Kim and colleagues found that RA was associated with a lower risk of AKI in patients undergoing TKA [57]. In our study, for older patients undergoing hip fracture surgery, the meta-analysis of two studies showed a significantly lower incidence of AKI in the RA group. Due to the fact that only two studies were included, as well as the fact that the regional versus general anesthesia for promoting independence after hip fracture (REGAIN) study conducted by Newman and colleagues was weighted in the analysis at 95.5%, the conclusion was limited. A systematic review demonstrated that the incidence of acute myocardial infarction was lower under RA than under GA, which was observed in the analysis including observational studies [42]. However, in our analysis of RCTs involving a total of 3312 patients, no significant difference was found between the two groups, and the quality of the evidence was moderate. Haghighi and colleagues demonstrated that PONV was significantly lower in the RA group than in the GA group [25]. The reason for this result may be related to better postoperative analgesia and the decrease in opioid consumption in the RA group [58]. In our study, no difference in PONV for older patients undergoing hip fracture surgery was detected. However, the heterogeneity was high and PONV was graded as low in the GRADE system.

This systematic review and meta-analysis had several potential limitations. First, seven of thirteen included studies were small studies with a sample size of < 100 patients. Some results of meta-analyses should be interpreted with caution due to the small-study effects [59]. Second, almost all of the RCTs were open-label RCTs, and the influence on our results cannot be excluded. Third, the types and dosages of the utilized anesthetics used varied across the studies, which cannot be controlled for. Fourth, several definitions of outcomes were inconsistent, such as intraoperative hypotension and LOS, which may be the source of the high heterogeneity. In addition, the study only searched studies in the English language and may have missed potentially relevant studies in the non-English literature.

Conclusion

In our study, RA did not significantly reduce the incidence of postoperative delirium or mortality in older patients undergoing hip fracture surgery compared to GA. Due to the limitations of this study, the evidence on delirium and mortality is still inconclusive. Nevertheless, we found that RA could reduce the operative time, amount of intraoperative blood loss, postoperative pain score, LOS, and risk of AKI. Although the results showed statistically significant differences in operative time and blood loss, we consider it may not have clinical significance.

Availability of data and materials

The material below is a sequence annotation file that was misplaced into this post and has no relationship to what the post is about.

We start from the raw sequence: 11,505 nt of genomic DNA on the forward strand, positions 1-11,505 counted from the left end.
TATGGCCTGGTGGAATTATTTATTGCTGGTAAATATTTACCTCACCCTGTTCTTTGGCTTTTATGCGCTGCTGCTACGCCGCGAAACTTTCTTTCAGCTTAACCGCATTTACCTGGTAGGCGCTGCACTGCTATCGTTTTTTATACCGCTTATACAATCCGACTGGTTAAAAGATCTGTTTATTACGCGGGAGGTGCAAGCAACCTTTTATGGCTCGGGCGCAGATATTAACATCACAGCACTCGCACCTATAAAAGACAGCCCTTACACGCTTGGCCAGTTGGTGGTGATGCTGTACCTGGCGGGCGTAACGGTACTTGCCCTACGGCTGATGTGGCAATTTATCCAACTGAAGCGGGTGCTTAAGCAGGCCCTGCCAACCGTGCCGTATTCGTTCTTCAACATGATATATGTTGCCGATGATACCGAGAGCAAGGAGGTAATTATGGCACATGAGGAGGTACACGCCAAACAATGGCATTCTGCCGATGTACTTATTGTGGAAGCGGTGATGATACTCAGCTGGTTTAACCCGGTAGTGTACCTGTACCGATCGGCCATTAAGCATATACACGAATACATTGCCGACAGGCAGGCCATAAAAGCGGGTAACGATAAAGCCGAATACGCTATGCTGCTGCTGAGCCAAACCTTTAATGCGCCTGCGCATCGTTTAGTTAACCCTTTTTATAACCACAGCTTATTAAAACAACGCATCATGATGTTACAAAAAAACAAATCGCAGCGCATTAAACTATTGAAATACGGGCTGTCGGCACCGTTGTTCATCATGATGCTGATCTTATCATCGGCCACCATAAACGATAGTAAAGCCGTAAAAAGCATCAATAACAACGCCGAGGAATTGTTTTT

All data generated or analyzed during this study are included in this published article and its supplementary information files.

Abbreviations

GA:

General anesthesia

LOS:

Length of stay

RA:

Regional anesthesia

RCTs:

Randomized controlled trials

GRADE:

Grading of Recommendations, Assessment, Development, and Evaluations

PRISMA:

Preferred Reporting Items for Systematic Reviews and Meta-Analyses

SA:

Spinal anesthesia

PONV:

Postoperative nausea and vomiting

DVT:

Deep vein thrombosis

AKI:

Acute kidney injury

ASA:

American Society of Anesthesiologists

WMDs:

Weighted mean differences

SDs:

Standard deviations

ORs:

Odds ratios

CIs:

Confidence intervals

IQR:

Interquartile range

CAM:

Confusion Assessment Method

MMSE:

Mini Mental State Examination test

VAS:

Visual analog scale

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Acknowledgements

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Funding

This study was supported through grants from the National Natural Science Foundation of China (81974347 and 82272561).

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S-LZ, S-YZ, and BS were involved in study design; S-LZ and S-YZ helped in literature search, data acquisition/analysis, article drafting; H-BS and BS contributed to article revision; all authors were involved in final approval of the version to be published. S-LZ and S-YZ contributed equally to this work and are co-first authors.

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Correspondence to Bin Shen.

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Supplementary Information

Additional file 1

. Risk of bias for randomized studies assessed by the Cochrane Collaboration risk of bias tool.

Additional file 2

. The GRADE evidence quality for all outcomes.

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Zhou, SL., Zhang, SY., Si, HB. et al. Regional versus general anesthesia in older patients for hip fracture surgery: a systematic review and meta-analysis of randomized controlled trials. J Orthop Surg Res 18, 428 (2023). https://doi.org/10.1186/s13018-023-03903-5